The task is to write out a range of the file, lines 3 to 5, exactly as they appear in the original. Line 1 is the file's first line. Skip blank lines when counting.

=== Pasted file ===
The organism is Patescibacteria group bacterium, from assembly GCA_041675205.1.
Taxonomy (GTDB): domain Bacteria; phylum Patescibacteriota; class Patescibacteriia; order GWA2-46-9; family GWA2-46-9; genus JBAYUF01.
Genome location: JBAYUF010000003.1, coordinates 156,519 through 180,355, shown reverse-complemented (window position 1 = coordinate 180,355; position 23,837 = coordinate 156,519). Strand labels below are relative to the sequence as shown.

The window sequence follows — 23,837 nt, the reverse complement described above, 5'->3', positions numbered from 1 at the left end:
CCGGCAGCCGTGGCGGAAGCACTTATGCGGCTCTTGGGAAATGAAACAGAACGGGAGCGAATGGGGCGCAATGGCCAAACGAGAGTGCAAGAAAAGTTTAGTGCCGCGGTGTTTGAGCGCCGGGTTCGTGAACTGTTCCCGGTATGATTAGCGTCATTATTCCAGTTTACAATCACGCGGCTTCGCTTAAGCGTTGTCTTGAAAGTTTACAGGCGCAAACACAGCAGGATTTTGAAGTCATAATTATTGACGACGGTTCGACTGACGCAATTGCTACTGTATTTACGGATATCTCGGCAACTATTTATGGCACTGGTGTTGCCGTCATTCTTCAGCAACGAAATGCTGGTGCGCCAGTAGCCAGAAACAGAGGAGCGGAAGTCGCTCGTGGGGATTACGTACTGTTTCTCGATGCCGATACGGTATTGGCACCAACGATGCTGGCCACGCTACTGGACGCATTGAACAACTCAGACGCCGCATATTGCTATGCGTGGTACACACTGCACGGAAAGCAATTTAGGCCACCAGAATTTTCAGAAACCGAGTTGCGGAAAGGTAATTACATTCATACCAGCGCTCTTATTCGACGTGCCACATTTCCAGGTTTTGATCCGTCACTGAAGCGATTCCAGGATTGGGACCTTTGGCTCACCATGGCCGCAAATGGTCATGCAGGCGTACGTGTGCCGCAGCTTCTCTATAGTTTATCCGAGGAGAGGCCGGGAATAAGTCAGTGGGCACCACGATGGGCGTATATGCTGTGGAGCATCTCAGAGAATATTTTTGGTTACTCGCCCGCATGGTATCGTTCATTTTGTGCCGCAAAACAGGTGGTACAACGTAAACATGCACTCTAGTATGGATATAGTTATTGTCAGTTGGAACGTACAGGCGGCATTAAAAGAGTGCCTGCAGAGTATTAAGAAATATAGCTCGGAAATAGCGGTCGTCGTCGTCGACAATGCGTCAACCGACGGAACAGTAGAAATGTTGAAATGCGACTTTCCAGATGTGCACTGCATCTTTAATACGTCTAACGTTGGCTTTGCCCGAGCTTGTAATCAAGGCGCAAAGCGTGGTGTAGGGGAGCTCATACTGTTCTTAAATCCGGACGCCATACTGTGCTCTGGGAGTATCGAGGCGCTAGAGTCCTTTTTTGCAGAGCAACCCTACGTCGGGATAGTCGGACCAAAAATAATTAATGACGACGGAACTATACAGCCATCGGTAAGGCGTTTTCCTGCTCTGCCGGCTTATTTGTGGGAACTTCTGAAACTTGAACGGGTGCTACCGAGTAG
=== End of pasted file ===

Genome location: JBAYUF010000003.1, coordinates 156,519 through 180,355, shown reverse-complemented (window position 1 = coordinate 180,355; position 23,837 = coordinate 156,519). Strand labels below are relative to the sequence as shown.

The window sequence follows — 23,837 nt, the reverse complement described above, 5'->3', positions numbered from 1 at the left end:
CCGGCAGCCGTGGCGGAAGCACTTATGCGGCTCTTGGGAAATGAAACAGAACGGGAGCGAATGGGGCGCAATGGCCAAACGAGAGTGCAAGAAAAGTTTAGTGCCGCGGTGTTTGAGCGCCGGGTTCGTGAACTGTTCCCGGTATGATTAGCGTCATTATTCCAGTTTACAATCACGCGGCTTCGCTTAAGCGTTGTCTTGAAAGTTTACAGGCGCAAACACAGCAGGATTTTGAAGTCATAATTATTGACGACGGTTCGACTGACGCAATTGCTACTGTATTTACGGATATCTCGGCAACTATTTATGGCACTGGTGTTGCCGTCATTCTTCAGCAACGAAATGCTGGTGCGCCAGTAGCCAGAAACAGAGGAGCGGAAGTCGCTCGTGGGGATTACGTACTGTTTCTCGATGCCGATACGGTATTGGCACCAACGATGCTGGCCACGCTACTGGACGCATTGAACAACTCAGACGCCGCATATTGCTATGCGTGGTACACACTGCACGGAAAGCAATTTAGGCCACCAGAATTTTCAGAAACCGAGTTGCGGAAAGGTAATTACATTCATACCAGCGCTCTTATTCGACGTGCCACATTTCCAGGTTTTGATCCGTCACTGAAGCGATTCCAGGATTGGGACCTTTGGCTCACCATGGCCGCAAATGGTCATGCAGGCGTACGTGTGCCGCAGCTTCTCTATAGTTTATCCGAGGAGAGGCCGGGAATAAGTCAGTGGGCACCACGATGGGCGTATATGCTGTGGAGCATCTCAGAGAATATTTTTGGTTACTCGCCCGCATGGTATCGTTCATTTTGTGCCGCAAAACAGGTGGTACAACGTAAACATGCACTCTAGTATGGATATAGTTATTGTCAGTTGGAACGTACAGGCGGCATTAAAAGAGTGCCTGCAGAGTATTAAGAAATATAGCTCGGAAATAGCGGTCGTCGTCGTCGACAATGCGTCAACCGACGGAACAGTAGAAATGTTGAAATGCGACTTTCCAGATGTGCACTGCATCTTTAATACGTCTAACGTTGGCTTTGCCCGAGCTTGTAATCAAGGCGCAAAGCGTGGTGTAGGGGAGCTCATACTGTTCTTAAATCCGGACGCCATACTGTGCTCTGGGAGTATCGAGGCGCTAGAGTCCTTTTTTGCAGAGCAACCCTACGTCGGGATAGTCGGACCAAAAATAATTAATGACGACGGAACTATACAGCCATCGGTAAGGCGTTTTCCTGCTCTGCCGGCTTATTTGTGGGAACTTCTGAAACTTGAACGGGTGCTACCGAGTAG